Leica Ophthalmic microscopes support eye surgeons in every step of cataract surgery, enabling them to work with high levels of efficiency and precision.

Preparation

The clear corneal incision (CCI) as well as the capsulorhexisdemand a clear image so that surgeons can work precisely. The combination of optics and illumination help surgeons to see the details they need to see, while the ergonomics of the microscope help them to work in a relaxed working posture, allowing steady hand control.

Cataract break-up and removal

During phacoemusificationas well as the removal of lens and lens cortex, the red reflex is key to visualizing the structures of the patient’s eye. The illumination keeps the red reflex stable and brilliant during all phases of the procedure and helps ophthalmologists to see whether the cataract has been fully removed.

Placement of IOL

Placing the monofocal, multifocal, or toric IOL in the lens capsule with the lens injector, is delicate work which requires a clear image of the capsulorbag and its structures.

The stable and brilliant red reflex ensured by the illumination of the microscope helps surgeons to place IOLs precisely and in an uninterrupted workflow, as the depth of field of the image requires no refocusing.

Leica Cataract Microscopes Overview

Discover our microscopes for cataract surgery

M620 F20M822 F40Proveo 8
High quality apochromatic opticXXX
Long arm reach and small footprintsXXX
Camera and recording system (optional)XXX
Direct illuminationXXX
Main illuminationHalogenLEDLED
Red reflex illuminationHalogenHalogenLED
Motorized tilt XX
Electromagnetic brakes XX
Full stereoscopic side observer  X

Efficiency in the OR

Depending on the individual requirements of eye surgeons and clinic set-ups, Leica Microsystems offers a choice of microscope solutions for cataract operations.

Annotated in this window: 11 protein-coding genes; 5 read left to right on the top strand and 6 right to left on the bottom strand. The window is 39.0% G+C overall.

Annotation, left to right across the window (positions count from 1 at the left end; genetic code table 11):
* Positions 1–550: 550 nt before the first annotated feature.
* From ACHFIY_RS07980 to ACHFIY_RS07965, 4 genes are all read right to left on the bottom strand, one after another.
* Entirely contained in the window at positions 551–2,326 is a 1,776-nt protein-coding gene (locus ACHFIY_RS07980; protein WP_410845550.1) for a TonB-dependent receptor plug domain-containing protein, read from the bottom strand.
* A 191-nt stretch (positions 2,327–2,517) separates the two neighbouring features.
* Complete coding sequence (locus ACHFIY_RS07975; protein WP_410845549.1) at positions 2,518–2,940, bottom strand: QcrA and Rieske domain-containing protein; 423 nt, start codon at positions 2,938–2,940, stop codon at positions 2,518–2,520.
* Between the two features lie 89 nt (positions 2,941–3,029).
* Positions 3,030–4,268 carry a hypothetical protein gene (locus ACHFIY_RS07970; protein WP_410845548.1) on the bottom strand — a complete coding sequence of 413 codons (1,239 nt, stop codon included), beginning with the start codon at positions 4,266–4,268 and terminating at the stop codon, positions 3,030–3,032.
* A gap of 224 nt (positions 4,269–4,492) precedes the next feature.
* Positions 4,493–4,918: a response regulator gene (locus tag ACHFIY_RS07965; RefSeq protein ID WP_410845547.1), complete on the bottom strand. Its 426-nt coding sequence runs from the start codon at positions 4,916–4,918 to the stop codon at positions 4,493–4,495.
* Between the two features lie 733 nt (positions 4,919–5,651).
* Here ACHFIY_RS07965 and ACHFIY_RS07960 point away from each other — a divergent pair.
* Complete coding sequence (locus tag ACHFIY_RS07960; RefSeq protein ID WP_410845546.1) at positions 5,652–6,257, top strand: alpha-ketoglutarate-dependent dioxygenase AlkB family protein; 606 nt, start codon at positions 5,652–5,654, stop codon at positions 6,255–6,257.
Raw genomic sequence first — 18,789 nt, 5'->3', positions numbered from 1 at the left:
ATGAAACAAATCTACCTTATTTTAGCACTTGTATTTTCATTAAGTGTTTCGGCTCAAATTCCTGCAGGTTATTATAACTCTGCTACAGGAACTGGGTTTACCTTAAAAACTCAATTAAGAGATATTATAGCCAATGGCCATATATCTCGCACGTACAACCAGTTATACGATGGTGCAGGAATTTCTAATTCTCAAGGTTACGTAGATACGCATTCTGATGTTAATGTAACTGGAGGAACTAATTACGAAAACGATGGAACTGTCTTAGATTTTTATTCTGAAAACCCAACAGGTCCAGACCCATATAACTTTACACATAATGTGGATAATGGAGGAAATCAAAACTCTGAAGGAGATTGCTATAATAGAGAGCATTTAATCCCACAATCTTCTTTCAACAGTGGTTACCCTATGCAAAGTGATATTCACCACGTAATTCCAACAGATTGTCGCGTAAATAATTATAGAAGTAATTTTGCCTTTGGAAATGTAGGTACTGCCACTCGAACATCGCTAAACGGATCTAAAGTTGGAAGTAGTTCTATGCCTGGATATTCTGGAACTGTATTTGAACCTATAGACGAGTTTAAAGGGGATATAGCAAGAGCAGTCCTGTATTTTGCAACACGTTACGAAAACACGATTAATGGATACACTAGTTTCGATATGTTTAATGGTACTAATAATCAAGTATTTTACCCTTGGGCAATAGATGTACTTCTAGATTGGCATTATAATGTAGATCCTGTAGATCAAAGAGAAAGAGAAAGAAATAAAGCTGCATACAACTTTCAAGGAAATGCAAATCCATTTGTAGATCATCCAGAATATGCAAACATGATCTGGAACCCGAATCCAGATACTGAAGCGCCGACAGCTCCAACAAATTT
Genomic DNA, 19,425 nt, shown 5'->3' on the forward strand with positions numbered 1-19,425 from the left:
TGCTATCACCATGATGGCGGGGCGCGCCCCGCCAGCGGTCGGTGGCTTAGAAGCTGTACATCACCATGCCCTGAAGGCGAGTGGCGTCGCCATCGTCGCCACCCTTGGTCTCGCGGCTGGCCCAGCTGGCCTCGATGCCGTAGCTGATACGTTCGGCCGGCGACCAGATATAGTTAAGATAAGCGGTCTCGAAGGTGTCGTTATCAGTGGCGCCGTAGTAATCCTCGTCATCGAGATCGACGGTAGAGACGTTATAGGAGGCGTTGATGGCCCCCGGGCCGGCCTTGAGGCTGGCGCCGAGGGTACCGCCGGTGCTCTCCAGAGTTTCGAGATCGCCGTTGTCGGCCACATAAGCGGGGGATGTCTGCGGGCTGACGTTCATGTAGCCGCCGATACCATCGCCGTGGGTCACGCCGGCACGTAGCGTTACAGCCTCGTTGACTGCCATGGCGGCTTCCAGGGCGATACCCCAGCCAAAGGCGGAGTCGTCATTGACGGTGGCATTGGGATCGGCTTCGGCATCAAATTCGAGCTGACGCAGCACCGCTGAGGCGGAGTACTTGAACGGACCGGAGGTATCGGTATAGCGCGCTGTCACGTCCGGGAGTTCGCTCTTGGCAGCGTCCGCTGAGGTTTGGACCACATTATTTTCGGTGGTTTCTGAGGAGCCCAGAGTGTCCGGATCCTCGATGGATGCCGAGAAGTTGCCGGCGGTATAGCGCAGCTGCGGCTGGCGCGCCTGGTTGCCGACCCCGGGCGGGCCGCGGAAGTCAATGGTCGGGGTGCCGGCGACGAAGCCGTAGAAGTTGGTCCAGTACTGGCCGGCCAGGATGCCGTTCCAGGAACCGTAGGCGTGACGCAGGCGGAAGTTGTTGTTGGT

• Small private practices or clinics with low volumes of procedures performed benefit most from an affordable microscope that offers proven technology for positive patient outcomes, is intuitive to handle, and easy to maintain.
  • Private and public clinics, in which cataract procedures as well as posterior segment surgery is performed regularly, benefit most from a microscope solution which enables them to improve their workflow and thus make the most of their microscope.
  • If there is a focus on teaching, or on a high volume of anterior as well as posterior surgery, possibly even with the wish to integrate advanced documentation or intraoperative OCT, Leica Microsystems offers a future-proof solution with outstanding visualization capabilities.

Consistent image, stable red reflex

In the Proveo 8, CoAx4 Illumination technology provides the most brilliant and stable red reflex within the Leica ophthalmic microscope range.

CoAx4 Illumination means that light enters the patient’s eye perpendicularly in relation to the retina via four individual coaxial illumination beam paths.

Thanks to this technology, the image appears the same to the surgeon, the assistant as well as the camera via which the procedure can be documented.

Learn more in the Science Lab article Cataract Surgery with CoAx4 Illumination.